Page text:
The California Department of Financial Protection and Innovation (DFPI) has issued proposed regulations implementing certain provisions of the state’s Consumer Financial Protection Law (CFPL).  Comments must be submitted by August 8, 2022.

The proposal includes provisions implementing the DFPI’s authority under the CFPL to issue and enforce rules defining unfair, deceptive, or abusive acts or practices as they relate to “commercial financing,” as that term is defined in Cal. Fin. Code 22800(d), or financial products and services offered or provided to small businesses, nonprofits, and family farms.  The proposal would make it unlawful “for a covered provider to engage, have engaged, or propose to engage in any unfair, deceptive, or abusive act or practice.”

Under the proposal, an act or practice engaged in by a “covered provider” would be considered “unfair” or “deceptive” if it is unfair or deceptive within the meaning of such terms under the Dodd-Frank Act or under the California Business and Professions Code section 17200.  The proposal would consider an act or practice engaged in by a “covered provider” to be “abusive” if it is abusive within the meaning of the Dodd-Frank Act.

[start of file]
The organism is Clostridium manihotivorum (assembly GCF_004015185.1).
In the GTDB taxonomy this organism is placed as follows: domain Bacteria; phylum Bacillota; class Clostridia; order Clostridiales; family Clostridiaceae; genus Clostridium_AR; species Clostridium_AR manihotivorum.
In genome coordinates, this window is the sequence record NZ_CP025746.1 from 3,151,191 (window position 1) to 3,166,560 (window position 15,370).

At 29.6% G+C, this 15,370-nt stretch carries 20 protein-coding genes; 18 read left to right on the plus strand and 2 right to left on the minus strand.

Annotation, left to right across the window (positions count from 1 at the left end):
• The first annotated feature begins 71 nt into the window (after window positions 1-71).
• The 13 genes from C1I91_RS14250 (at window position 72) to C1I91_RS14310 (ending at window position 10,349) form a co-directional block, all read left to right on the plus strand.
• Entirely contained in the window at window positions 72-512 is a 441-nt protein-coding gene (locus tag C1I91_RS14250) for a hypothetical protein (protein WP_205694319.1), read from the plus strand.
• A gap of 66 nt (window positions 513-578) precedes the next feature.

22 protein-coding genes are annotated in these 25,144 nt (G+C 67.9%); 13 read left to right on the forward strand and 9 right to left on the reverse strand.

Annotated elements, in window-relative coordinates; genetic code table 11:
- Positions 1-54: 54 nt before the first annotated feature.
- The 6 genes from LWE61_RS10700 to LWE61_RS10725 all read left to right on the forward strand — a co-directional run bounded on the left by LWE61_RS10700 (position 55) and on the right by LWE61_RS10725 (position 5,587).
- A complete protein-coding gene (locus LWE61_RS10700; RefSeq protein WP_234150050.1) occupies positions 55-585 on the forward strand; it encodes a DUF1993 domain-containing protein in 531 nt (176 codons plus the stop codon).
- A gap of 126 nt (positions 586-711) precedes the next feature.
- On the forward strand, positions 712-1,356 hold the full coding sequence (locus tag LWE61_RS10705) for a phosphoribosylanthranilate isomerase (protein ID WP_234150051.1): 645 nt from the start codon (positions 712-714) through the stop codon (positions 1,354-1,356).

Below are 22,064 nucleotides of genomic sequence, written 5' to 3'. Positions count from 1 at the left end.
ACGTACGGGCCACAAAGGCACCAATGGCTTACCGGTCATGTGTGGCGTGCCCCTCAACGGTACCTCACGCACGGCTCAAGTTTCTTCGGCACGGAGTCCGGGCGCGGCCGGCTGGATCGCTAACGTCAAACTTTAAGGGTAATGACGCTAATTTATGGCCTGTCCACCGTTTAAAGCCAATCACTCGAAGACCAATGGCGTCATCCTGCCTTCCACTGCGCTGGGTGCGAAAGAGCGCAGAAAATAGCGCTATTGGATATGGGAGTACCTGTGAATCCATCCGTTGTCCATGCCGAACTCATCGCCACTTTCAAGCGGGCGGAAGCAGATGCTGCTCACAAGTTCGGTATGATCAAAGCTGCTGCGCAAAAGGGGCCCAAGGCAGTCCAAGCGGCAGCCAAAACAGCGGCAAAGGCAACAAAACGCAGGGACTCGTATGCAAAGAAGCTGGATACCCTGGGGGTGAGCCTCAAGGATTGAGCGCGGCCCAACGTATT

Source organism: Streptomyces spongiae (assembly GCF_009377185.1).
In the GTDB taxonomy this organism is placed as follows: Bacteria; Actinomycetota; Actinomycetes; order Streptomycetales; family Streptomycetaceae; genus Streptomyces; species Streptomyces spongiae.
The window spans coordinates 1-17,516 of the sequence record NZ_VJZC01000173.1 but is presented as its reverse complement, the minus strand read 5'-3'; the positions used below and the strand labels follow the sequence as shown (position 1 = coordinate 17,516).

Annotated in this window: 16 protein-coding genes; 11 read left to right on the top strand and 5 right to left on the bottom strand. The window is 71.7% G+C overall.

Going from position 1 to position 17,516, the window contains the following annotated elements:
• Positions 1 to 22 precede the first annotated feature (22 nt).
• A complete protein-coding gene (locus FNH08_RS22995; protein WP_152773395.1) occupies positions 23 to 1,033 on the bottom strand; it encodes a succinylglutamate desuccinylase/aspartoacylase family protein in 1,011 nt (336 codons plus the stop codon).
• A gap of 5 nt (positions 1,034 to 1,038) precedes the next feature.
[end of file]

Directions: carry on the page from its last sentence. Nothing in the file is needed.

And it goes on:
The proposal contains definitions for various terms that it uses.  A “covered provider” is defined as “any person engaged in the business of offering or providing commercial financing or another financial product or service to a covered consumer.”  A “covered consumer” is defined as “a small business, nonprofit, or family farm whose activities are principally directed or managed from California.”  The term “commercial financing” is defined to have “the same meaning as in Financial Code section 22800, subdivision (d)” and the term “financial product or service” is defined to have “the same meaning as in Financial Code section 90005” (except that “consumer” and “consumer financial product or service” in that definition are expanded to include, respectively, business entities and financial products or services offered or provided for other than personal, family, or household purposes).  Other terms defined in the proposal include “family farm,” “nonprofit,” and “small business.”

Also included in the proposal are provisions setting forth an annual reporting requirement for “covered providers.”